Peter Annison v Paul Nolan

SJE acting beyond Instructions

[2012] EWCA Civ 54 TEDR Volume: 17 Issue: 2

The Facts

The Appellant appealed against a damages assessment made in a personal injury claim against the Respondent.

In respect of serious injuries sustained by the Appellant arising from a road traffic accident the Claimant had admitted liability. That left the matter of damages to be determined.

At the assessment of damages hearing, the Claimant’s Special Damages schedule had two heads of future loss namely (a) do-it-yourself and gardening costs calculated at somewhat over £24,000, and (b) utility, maintenance and repair costs calculated at somewhat over £55,000.

A single joint expert was instructed as an architect to report on certain adaptations to a residence. However, the expert reported on differences between the parties other than in relation to adaptations and the expert report considered wide ranging matters which included maintenance and repair costs, that were outwith the expert’s specific terms of reference under his engagement.

The judge ordered £750 for future utility costs but made no mention of maintenance and repairs. An order of somewhat over £5,000 was made as to DIY and gardening costs.

The Issues

In this case the Court of Appeal had to consider the question of a single joint expert acting outside the scope of his engagement and his or her understanding of the role of a single joint expert. It also had to consider the factors to be taken into account by a trial judge when faced with unsatisfactory expert evidence.

The Decision

A serious procedural irregularity had occurred at the trial which the Court of Appeal considered made the trial judge’s decision unjust in respect of the home maintenance and repair costs. The expert he had been asked to deal with when appointed and instructed. The Court took the view that the expert had misunderstood both the scope of his engagement and his position as a single joint expert.

The trial judge had made no ruling on the admissibility or relevance of the expert report and made no reference to it in her judgement. Further to that, the trial judge had failed to deal with the report adequately – she neither excluded it as being inadmissible or irrelevant nor did she allow it to be admitted into evidence and thence to consider its content and give reasons for not making an order for the amounts put forward in the report. Accordingly the evidential position was so unsatisfactory and unclear that the Court of Appeal decided to remit the claim for maintenance and repairs to be heard and decided at a re-trial.


Here the Court of Appeal found that the single joint expert had stepped outside his remit and was dealing with things that he was not engaged to deal with. The trial judge was then faced with an evidential “mess” but unfortunately failed to deal with it and seemingly chose simply to ignore it in her determination of the case, which was also not appropriate. Plainly this case shows the importance of an single joint expert (and indeed this applies to any expert) understanding the nature and extent of his or her instructions and the terms of his or her engagement and then ensuring that the expert report does not extend beyond the scope of what the expert has been instructed to address. If the expert considers that his instructions are unduly constrained he could seek an amendment to those instructions or an explanation of the constraint (and ultimately the expert could include a caveat in the report dealing with the extent of his instructions and its potential consequences).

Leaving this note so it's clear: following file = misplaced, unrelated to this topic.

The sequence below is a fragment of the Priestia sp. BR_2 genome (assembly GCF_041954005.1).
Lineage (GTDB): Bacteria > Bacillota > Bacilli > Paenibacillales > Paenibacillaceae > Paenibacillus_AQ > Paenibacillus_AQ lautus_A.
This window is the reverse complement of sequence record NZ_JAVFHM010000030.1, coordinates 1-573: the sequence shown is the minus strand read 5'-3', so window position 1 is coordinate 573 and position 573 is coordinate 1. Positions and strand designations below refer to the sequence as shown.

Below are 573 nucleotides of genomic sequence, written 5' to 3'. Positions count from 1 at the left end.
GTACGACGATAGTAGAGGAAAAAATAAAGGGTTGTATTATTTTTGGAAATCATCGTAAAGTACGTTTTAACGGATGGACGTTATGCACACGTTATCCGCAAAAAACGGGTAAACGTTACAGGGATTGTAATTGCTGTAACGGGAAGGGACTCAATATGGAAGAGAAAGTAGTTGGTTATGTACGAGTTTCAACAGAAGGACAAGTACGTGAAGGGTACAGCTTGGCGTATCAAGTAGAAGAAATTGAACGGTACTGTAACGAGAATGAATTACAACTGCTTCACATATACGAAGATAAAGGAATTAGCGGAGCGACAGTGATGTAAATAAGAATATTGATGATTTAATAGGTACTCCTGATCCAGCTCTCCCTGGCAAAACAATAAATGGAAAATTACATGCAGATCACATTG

Medimmune limited v (1) Novartis Pharmaceuticals UK Ltd And (2) the Medical Research Council

The drafting of Experts’ reports

[2011] EWHC 1669 (pat) TEDR Volume 16 Issue 2

The Facts

This case concerned an action by the Claimant against the First Defendant for an alleged infringement of a patent. Technical expert evidence was thus required.

The Issues

The Court discussed and gave guidance upon the instruction of expert witnesses, particularly in complex cases such as patent cases.

The Guidance given

Mr. Justice Arnold commenced by setting out the salient sections of CPR Part 35 and the Practice Directions. These included.

Experts – overriding duty to the Court


(1) It is a duty of experts to help the Court on matters within their expertise.

(2) This duty overrides any obligation to the person from whom experts have received instructions or by whom they get paid.

Contents of the report

35.10(1) An expert’s report must comply with the requirement set out in Practice Direction 35.

(3) The expert’s report must state the substance for all material instructions, whether written or oral, on the basis of which the report was written.

Practice Direction 35 – Experts and Assessors:

2.1 Expert evidence should be the independent product of the expert uninfluenced by the pressures of litigation.

2.3 Experts should consider all material facts, including those which might detract from their opinions. The Practice Direction also sets out the following requirement for the form and content of the expert’s report:

3.1 An expert’s report should be addressed to the Court and not the party from whom the expert has received instructions.

3.2 An expert’s report must:

(3) Contain a statement setting out the substance of the facts and instructions which are material to the opinions expressed in the report or upon which those opinions are based;

(4) Make clear which of the facts stated in the report are within the expert’s own knowledge;

(5) Say who carried out any examination, measurement, test or experiment which the expert has used for the report, give the qualifications of that person, and say whether or not the test or experiment has been carried out under the expert’s supervision;

(6) Where there is a range of opinion when the matter is dealt with in the report –

a) Summarise the range of opinions;

b) Give reasons for the expert’s own opinion;